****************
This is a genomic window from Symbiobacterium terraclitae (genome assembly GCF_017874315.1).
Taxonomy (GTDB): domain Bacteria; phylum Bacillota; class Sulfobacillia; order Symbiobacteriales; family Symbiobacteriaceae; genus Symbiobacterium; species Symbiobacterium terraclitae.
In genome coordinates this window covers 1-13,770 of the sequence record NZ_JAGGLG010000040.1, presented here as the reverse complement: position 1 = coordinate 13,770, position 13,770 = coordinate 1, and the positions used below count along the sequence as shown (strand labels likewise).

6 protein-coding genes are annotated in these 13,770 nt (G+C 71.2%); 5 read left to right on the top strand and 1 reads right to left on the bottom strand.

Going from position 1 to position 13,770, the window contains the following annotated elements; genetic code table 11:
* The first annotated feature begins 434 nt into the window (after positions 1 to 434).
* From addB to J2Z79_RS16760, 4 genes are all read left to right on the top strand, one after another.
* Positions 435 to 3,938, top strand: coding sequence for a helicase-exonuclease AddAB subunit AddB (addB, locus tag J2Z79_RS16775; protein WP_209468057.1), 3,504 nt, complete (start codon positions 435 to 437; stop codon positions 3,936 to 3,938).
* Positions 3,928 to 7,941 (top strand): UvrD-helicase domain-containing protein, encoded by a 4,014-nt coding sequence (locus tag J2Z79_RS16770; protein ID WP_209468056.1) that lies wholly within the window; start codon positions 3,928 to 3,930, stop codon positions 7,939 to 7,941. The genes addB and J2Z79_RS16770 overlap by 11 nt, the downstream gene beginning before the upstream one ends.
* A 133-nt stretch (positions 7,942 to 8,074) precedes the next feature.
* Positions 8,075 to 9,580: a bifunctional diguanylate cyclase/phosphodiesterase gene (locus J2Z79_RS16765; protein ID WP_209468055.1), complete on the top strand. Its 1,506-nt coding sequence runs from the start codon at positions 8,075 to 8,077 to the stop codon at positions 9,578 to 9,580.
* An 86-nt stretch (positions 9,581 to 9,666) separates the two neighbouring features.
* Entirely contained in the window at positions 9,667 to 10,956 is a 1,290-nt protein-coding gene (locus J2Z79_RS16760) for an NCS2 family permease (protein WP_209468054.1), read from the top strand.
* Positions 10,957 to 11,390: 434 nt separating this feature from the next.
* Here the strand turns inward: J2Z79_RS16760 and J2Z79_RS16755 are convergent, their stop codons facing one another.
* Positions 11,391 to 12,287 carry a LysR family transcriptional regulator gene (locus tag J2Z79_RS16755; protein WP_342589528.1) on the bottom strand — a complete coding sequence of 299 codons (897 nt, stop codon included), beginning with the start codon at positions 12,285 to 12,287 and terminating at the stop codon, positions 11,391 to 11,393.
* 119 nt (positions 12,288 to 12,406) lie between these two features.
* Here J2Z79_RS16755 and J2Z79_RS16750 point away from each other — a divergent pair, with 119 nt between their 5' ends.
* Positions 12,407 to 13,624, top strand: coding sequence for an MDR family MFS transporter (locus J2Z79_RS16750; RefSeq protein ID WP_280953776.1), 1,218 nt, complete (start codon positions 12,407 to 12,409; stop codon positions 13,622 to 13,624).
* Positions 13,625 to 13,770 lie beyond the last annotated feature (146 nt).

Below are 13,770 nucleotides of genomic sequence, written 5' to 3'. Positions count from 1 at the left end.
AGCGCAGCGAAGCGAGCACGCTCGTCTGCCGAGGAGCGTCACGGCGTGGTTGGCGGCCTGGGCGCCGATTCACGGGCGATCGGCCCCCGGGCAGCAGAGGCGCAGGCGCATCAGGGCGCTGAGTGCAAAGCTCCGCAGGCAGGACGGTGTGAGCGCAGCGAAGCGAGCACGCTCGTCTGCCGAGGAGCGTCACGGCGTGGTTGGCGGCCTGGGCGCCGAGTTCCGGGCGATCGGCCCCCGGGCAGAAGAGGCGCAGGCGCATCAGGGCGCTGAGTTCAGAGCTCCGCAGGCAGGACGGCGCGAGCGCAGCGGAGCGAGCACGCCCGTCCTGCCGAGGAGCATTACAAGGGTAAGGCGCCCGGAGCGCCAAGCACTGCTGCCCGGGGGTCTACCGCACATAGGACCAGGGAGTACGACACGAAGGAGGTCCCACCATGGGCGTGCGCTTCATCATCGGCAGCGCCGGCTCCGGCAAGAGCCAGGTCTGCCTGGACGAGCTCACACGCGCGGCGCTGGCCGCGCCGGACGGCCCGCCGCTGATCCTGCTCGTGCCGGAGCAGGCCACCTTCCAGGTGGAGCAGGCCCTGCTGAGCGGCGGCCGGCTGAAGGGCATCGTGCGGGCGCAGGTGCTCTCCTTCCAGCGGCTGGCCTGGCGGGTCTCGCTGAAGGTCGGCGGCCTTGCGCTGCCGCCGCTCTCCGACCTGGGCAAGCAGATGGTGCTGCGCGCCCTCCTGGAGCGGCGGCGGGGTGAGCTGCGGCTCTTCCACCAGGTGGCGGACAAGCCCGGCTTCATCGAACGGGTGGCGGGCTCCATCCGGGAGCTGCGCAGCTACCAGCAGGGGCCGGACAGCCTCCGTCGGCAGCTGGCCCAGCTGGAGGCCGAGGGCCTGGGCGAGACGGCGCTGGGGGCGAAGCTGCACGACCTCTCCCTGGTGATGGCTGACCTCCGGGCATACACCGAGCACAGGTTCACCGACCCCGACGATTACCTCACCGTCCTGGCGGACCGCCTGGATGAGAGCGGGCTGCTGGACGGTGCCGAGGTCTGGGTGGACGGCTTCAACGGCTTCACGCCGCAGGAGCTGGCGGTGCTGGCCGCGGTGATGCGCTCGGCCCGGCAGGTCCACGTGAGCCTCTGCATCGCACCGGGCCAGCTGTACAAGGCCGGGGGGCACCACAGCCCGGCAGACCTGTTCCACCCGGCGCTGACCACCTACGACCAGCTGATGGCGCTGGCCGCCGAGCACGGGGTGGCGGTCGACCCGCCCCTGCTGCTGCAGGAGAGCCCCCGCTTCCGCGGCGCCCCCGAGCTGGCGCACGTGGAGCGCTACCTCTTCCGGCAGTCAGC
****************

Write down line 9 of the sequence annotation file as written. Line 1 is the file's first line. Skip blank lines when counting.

* Positions 3,928 to 7,941 (top strand): UvrD-helicase domain-containing protein, encoded by a 4,014-nt coding sequence (locus tag J2Z79_RS16770; protein ID WP_209468056.1) that lies wholly within the window; start codon positions 3,928 to 3,930, stop codon positions 7,939 to 7,941. The genes addB and J2Z79_RS16770 overlap by 11 nt, the downstream gene beginning before the upstream one ends.